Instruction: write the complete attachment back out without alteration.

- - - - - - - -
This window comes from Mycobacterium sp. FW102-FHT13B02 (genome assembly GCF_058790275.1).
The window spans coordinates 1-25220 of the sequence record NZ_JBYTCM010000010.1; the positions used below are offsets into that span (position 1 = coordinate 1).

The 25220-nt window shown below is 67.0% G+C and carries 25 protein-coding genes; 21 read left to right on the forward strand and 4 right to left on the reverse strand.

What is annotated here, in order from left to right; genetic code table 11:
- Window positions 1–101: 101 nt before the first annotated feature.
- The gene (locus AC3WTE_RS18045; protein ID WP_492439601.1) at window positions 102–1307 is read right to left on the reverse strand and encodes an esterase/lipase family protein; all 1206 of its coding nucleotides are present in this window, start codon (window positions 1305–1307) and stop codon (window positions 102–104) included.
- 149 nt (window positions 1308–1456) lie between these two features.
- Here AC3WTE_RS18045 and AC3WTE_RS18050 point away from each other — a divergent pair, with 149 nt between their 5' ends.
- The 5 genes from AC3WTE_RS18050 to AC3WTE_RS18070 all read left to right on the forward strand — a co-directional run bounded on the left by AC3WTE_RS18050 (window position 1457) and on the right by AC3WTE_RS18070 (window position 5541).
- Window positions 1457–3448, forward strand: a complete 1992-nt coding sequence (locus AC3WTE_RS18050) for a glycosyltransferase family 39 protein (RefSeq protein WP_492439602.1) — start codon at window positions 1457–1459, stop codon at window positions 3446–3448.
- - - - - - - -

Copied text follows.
This window comes from Mycobacterium sp. FW102-FHT13B02 (genome assembly GCF_058790275.1).
The window spans coordinates 1-25220 of the sequence record NZ_JBYTCM010000010.1; the positions used below are offsets into that span (position 1 = coordinate 1).

The 25220-nt window shown below is 67.0% G+C and carries 25 protein-coding genes; 21 read left to right on the forward strand and 4 right to left on the reverse strand.

What is annotated here, in order from left to right; genetic code table 11:
- Window positions 1–101: 101 nt before the first annotated feature.
- The gene (locus AC3WTE_RS18045; protein ID WP_492439601.1) at window positions 102–1307 is read right to left on the reverse strand and encodes an esterase/lipase family protein; all 1206 of its coding nucleotides are present in this window, start codon (window positions 1305–1307) and stop codon (window positions 102–104) included.
- 149 nt (window positions 1308–1456) lie between these two features.
- Here AC3WTE_RS18045 and AC3WTE_RS18050 point away from each other — a divergent pair, with 149 nt between their 5' ends.
- The 5 genes from AC3WTE_RS18050 to AC3WTE_RS18070 all read left to right on the forward strand — a co-directional run bounded on the left by AC3WTE_RS18050 (window position 1457) and on the right by AC3WTE_RS18070 (window position 5541).
- Window positions 1457–3448, forward strand: a complete 1992-nt coding sequence (locus AC3WTE_RS18050) for a glycosyltransferase family 39 protein (RefSeq protein WP_492439602.1) — start codon at window positions 1457–1459, stop codon at window positions 3446–3448.